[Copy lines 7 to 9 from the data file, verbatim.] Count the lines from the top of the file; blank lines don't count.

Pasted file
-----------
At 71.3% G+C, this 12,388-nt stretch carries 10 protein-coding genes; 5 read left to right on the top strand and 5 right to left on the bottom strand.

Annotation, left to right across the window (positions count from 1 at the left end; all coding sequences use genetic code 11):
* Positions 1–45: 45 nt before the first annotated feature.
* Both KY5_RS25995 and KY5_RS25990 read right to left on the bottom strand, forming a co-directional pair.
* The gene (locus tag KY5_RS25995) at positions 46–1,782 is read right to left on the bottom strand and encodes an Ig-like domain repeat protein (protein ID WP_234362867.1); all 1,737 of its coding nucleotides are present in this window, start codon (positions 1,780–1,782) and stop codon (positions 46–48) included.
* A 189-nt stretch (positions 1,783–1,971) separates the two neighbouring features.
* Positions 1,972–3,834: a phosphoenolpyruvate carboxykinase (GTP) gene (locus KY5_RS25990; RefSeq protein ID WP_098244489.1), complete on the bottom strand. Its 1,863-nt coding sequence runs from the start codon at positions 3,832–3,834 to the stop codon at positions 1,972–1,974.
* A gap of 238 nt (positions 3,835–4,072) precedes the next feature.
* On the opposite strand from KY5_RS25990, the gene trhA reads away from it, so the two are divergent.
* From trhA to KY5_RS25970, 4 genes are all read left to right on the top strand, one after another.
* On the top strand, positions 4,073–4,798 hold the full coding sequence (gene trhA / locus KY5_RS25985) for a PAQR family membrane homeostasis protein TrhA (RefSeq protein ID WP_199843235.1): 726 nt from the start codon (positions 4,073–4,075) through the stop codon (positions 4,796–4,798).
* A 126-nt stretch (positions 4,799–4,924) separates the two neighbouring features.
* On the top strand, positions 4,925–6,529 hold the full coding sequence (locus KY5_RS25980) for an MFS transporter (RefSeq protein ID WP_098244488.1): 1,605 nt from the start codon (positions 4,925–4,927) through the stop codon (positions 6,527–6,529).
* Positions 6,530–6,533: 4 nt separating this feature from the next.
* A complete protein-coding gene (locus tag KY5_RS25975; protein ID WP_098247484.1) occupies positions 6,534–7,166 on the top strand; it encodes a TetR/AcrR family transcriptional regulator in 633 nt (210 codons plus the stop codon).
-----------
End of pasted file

* Positions 1,972–3,834: a phosphoenolpyruvate carboxykinase (GTP) gene (locus KY5_RS25990; RefSeq protein ID WP_098244489.1), complete on the bottom strand. Its 1,863-nt coding sequence runs from the start codon at positions 3,832–3,834 to the stop codon at positions 1,972–1,974.
* A gap of 238 nt (positions 3,835–4,072) precedes the next feature.
* On the opposite strand from KY5_RS25990, the gene trhA reads away from it, so the two are divergent.